]

PRESCRIBED WORK

1. Rhetoric and Composition 306, English 316K, and three additional semester hours in either English or rhetoric and composition. In addition, in taking courses to fulfill other degree requirements, the student must complete two courses certified as having a substantial writing component; one of these courses must be upper-division. If the writing requirement is not fulfilled by courses specified for the degree, the student must fulfill it either with electives or with coursework taken in addition to the number of hours required for the degree. Courses with a substantial writing component are identified in the Course Schedule.

2. Students who enter the University with fewer than two high school units in a single foreign language must take the first two semesters in a language without degree credit to remove their language deficiency.

3. Six semester hours of American government, including Texas government; six semester hours of American history; six semester hours of economics; and three semester hours of psychology, sociology, or anthropology.

4. Mathematics 305G or 408K; and Mathematics 316, Statistics 309, or Educational Psychology 371. [Mathematics 303D and three semester hours of computer sciences or statistics. Suggested statistics courses are Educational Psychology 371, Mathematics 316, Psychology 317, and Statistics 309.] Algebra courses at the level of Mathematics 301 or the equivalent may not be counted toward the total number of hours required for the degree. Students who enter the University with fewer than three units of high school mathematics at the level of Algebra I or higher must take Mathematics 301 without degree credit to remove their deficiency.

5. Chemistry 301, 302, and 204; Biology 211, 212, and 213 or 214. [Chemistry 313N and 113P; six semester hours of biology and three additional semester hours in biology, chemistry, physics, or physical science.]

6. Art History 301.

7. Communication Studies 306M, Accounting [311] 310F, Marketing [337] 320F, and Advertising 318J; [or Marketing 338] and six semester hours chosen from Management 320F, Management Information Systems 311F, and Legal Environment of Business 320F.

[8. Six additional semester hours of upper-division business.]

[9.] 8. [No fewer than forty-six but no more than forty-eight] Forty-seven semester hours in the Department of Human Ecology, including the following coursework. [Eighteen hours of the coursework used to fulfill this requirement must be completed in residence at the University]
[a. Human Development and Family Sciences 322.]
[b. Human Ecology 361.]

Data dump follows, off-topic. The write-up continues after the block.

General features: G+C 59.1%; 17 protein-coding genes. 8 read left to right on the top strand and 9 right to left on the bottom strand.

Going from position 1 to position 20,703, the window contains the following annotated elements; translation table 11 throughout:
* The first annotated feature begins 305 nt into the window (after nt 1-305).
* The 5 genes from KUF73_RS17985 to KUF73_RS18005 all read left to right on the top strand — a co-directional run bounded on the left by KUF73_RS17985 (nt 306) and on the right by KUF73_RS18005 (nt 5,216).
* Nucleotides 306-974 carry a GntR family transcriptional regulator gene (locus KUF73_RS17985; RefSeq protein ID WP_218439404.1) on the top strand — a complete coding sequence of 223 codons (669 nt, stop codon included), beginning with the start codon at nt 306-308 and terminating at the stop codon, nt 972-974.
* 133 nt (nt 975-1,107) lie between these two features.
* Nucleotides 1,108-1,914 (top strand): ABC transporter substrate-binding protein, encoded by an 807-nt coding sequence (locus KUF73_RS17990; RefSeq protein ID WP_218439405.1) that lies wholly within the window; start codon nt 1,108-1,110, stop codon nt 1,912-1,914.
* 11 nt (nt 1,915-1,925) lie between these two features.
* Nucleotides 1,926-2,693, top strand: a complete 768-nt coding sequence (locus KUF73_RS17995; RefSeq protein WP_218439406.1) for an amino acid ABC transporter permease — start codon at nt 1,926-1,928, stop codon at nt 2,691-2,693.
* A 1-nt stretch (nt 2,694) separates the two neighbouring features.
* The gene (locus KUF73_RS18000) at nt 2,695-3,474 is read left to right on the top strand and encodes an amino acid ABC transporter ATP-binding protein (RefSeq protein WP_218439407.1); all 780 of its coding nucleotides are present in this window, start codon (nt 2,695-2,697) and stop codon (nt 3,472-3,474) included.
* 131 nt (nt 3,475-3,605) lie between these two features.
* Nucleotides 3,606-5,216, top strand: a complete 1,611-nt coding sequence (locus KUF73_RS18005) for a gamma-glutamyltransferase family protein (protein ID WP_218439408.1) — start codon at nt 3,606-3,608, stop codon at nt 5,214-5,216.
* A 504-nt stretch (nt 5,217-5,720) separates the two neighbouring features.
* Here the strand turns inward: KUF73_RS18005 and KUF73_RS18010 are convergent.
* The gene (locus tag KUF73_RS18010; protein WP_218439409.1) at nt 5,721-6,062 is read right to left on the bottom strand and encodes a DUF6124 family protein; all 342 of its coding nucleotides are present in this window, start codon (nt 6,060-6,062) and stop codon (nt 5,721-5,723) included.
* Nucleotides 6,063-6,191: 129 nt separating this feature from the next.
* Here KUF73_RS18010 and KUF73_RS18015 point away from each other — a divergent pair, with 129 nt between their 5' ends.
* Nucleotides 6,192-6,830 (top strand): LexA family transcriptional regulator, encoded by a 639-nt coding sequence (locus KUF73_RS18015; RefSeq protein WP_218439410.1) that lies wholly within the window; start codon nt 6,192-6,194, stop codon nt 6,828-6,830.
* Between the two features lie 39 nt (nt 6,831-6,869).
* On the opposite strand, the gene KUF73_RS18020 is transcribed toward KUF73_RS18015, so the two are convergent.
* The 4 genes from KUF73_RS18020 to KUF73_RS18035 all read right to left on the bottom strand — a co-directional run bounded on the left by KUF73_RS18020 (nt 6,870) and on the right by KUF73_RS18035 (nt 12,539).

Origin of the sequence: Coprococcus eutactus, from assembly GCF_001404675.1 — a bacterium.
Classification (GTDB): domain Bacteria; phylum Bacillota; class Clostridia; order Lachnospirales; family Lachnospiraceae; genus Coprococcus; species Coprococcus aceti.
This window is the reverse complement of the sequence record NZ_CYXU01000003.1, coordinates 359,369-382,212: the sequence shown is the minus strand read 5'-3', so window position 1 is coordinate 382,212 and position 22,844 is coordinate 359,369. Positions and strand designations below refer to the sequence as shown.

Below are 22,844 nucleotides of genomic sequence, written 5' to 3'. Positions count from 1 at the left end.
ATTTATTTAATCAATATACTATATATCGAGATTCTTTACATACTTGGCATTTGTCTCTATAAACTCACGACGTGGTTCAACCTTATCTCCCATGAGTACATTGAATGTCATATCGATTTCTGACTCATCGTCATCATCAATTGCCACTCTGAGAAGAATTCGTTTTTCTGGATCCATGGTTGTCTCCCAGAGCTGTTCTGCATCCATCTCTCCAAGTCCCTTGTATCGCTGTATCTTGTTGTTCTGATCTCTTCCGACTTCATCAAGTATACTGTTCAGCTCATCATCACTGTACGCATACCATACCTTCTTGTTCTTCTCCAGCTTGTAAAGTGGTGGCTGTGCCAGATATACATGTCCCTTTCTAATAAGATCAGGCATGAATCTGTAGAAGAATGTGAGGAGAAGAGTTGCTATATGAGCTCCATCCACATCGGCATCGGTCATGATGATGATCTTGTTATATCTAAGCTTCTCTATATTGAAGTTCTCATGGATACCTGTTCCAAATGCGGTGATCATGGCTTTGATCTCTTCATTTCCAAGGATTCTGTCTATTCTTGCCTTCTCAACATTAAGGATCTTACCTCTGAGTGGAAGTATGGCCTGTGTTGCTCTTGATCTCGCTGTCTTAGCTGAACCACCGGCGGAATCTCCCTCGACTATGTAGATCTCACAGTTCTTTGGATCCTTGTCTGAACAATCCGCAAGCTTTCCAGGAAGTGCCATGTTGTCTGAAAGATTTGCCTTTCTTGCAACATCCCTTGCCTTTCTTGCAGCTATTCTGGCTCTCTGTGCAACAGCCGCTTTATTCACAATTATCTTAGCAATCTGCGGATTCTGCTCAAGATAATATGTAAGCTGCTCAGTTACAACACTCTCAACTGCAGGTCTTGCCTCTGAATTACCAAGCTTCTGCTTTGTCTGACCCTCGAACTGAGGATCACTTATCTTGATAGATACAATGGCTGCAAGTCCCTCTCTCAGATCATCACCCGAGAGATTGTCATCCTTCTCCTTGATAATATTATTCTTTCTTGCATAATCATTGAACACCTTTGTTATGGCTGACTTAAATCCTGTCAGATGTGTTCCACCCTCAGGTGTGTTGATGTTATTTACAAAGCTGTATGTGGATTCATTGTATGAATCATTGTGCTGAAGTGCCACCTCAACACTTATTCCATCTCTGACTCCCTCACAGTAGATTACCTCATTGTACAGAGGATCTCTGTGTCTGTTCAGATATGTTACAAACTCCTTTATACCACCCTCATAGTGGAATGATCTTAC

[c.] a. Textiles and Apparel 205, 105L, 212K, 212L, 315K, [316L or] 316Q, 319, 352M, 355P, 260L, 260M, and 376; and nine hours chosen from Textiles and Apparel 325L, 325M, 327, 328, 355D, 355K, 355N, 164K, and 264L.
b. Human Development and Family Sciences 322; Human Ecology 361; and three additional hours in human development and family sciences or nutrition.


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[d. Nine semester hours chosen from Textiles and Apparel 325L, 325M, 126 and 226L, 327, 328, 355D, 355K, 355N, and 164K and 264L.]
[e. Three semester hours chosen from courses in food science, food systems management, human development and family sciences, or nutrition.]

[10.] 9. Thirty-six semester hours of upper-division coursework, of which at least eighteen
must be within and at least twelve must be outside the Department of Human Ecology.

[11.] 10. Enough additional coursework to make a total of 126 semester hours.


SPECIAL REQUIREMENTS

The student must fulfill the University-wide graduation requirements given on pages 16-18 and the college requirements given on page 404. He or she must also make a grade of at least C in each course [used to fulfill requirements 4, 7, and 9 of the prescribed work above] completed at the University and counted toward the prescribed work for the degree. At least eighteen of the forty-seven hours in the Department of Human Ecology used to fulfill requirement 8 must be completed in residence at the University. Courses designed for nonscience majors may not be counted. [Moreover, each student must earn a grade of at least C in the following courses prior to the field experience program: Textiles and Apparel 205, 105L, 316L or 316Q, and 319, Marketing 337, Marketing 338 or Advertising 318J, Accounting 311, Mathematics 403K, statistics or computer sciences, and Communication Studies 306M.]

ORDER AND CHOICE OF WORK

The student should confer with the faculty adviser each semester regarding order and choice of work and balancing the laboratory load. Students should check prerequisite requirements carefully. [The nine-semester-hour retail merchandising internship must be planned for the senior year, and Textiles and Apparel 376 must be taken the preceding semester. The internship courses are Textiles and Apparel 315K, 352M, and 355P.]


RATIONALE: To update degree requirements, responding to changes and increased sophistication within the field of apparel design and retail merchandising.